As I mentioned in my previous post, the gearbox with a hand operated gear switch lever is a cornerstone of the whole BMW R35 Restomod Project. Dismantling of the engine brought me no good news: even the gearbox case was extensively damaged. Here is how it looked after initial washing:
Extensive oxidation and the wall of the battery compartment that was partially cut weren’t the main issues. The main issues were as follows:
- Most of the threads in the case were damaged, drilled and tapped with larger threads. Some of the latter threads were damaged as well.
- The seat of the rear bearing likely seemed to be loose, so to hold the bearing in place someone punched the housing around it.
- The rear contact surface of the gearbox was also extensively damaged by punching and using something like a chisel as a main tool for parts separation.
Here are some illustrations.
The Inside of the gearbox housing did not avoid damage either. With such a list of damages it was only wise to find another gearbox or at least its housing. However, it turned out to be quite a challenge. For long months I was searching locally and abroad, but it was all in vain. Gear boxes for R35 with a hand operated lever are very rare, and those that are worth buying are even more so. And then suddenly I came upon the most unbelievable: transmission case that has never been installed on a motorcycle! I wonder, what is a chance to find 70 years old and intact NewOldStock gearbox housing? It was located in Germany and advertised only on local internet bulletin board.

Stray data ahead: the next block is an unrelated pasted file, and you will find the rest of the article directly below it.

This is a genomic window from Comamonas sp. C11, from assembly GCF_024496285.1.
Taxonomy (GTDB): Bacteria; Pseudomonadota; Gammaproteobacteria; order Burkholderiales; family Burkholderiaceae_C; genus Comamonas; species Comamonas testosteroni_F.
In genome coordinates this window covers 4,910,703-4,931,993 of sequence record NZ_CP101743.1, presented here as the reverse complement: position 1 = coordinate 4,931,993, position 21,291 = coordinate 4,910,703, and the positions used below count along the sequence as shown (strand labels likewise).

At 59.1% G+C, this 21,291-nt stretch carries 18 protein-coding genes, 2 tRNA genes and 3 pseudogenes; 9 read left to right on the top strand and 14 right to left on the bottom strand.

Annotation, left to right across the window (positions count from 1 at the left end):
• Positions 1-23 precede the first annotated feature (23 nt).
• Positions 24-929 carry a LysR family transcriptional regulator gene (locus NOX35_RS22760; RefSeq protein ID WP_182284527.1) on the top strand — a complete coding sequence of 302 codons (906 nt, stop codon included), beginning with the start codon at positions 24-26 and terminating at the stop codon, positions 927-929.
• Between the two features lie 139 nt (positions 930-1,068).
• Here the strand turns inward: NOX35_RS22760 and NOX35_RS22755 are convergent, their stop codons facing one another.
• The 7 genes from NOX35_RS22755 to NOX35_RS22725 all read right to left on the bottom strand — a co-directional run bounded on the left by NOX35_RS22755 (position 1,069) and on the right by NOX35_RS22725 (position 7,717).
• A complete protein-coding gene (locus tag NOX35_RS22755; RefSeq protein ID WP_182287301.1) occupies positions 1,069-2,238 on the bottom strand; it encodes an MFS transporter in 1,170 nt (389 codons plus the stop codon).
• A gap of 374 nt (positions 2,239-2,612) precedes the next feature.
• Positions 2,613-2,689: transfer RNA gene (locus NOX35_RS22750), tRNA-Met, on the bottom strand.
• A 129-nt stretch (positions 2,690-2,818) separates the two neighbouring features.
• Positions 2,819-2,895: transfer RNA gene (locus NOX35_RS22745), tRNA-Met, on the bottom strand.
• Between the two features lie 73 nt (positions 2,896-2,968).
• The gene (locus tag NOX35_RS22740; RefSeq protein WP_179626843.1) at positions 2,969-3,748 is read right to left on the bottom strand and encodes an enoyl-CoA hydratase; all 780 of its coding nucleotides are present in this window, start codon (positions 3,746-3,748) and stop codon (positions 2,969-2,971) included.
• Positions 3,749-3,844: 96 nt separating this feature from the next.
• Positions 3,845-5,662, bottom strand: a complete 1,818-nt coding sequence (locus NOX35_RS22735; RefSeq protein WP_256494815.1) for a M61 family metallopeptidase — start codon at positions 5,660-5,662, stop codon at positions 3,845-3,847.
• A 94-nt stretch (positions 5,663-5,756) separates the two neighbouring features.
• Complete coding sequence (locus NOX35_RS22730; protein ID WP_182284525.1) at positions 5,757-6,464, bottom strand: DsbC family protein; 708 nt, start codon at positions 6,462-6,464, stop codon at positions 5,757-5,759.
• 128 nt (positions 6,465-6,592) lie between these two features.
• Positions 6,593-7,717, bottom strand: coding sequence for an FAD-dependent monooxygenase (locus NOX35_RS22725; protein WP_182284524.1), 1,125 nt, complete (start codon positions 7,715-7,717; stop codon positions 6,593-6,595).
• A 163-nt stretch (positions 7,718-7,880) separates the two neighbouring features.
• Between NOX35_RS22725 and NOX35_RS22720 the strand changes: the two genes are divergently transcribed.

Therefore I needed help to get that gearbox housing and I found it in Michael aka Scirocco, resident of KZRider.com web community. Many thanks to him, I got the gearbox housing at my disposal without any additional issues.
Here it is, the Holy Grail of our BMW R35 Project. In the photos you may see it just as I received it: dusty from long storage. Precious vintage dust, one may say!:-)
I inspected it through and through and I found no traces of it ever being installed on a motorcycle or that bearings and main components were ever installed in it.
However, I found out that the outsides of gearbox housing were media blasted some years ago. The traces of blasting are visible along the perimeter of the rear contact surface of the transmission case.
And to finish the article, here are a few photos of gearbox housings in comparison. As you may see, the casting of the new box is more accurate. Also, housings have different part numbers: 235 209 111 01 for new housing and 235 209 111 00 for old. And here, again, I have to say that I am glad to work on restomod, where mixing parts from different modifications of BMW and even EMW R35 is acceptable and allowed.
In the last two photos above one may see that in the new case holes for the front unit of gearbox (housing that contains front bearing, front part of shaft and clutch lever) are located slightly askew. It may affect the position of the clutch release lever, but I think I already have ideas how to eliminate this effect.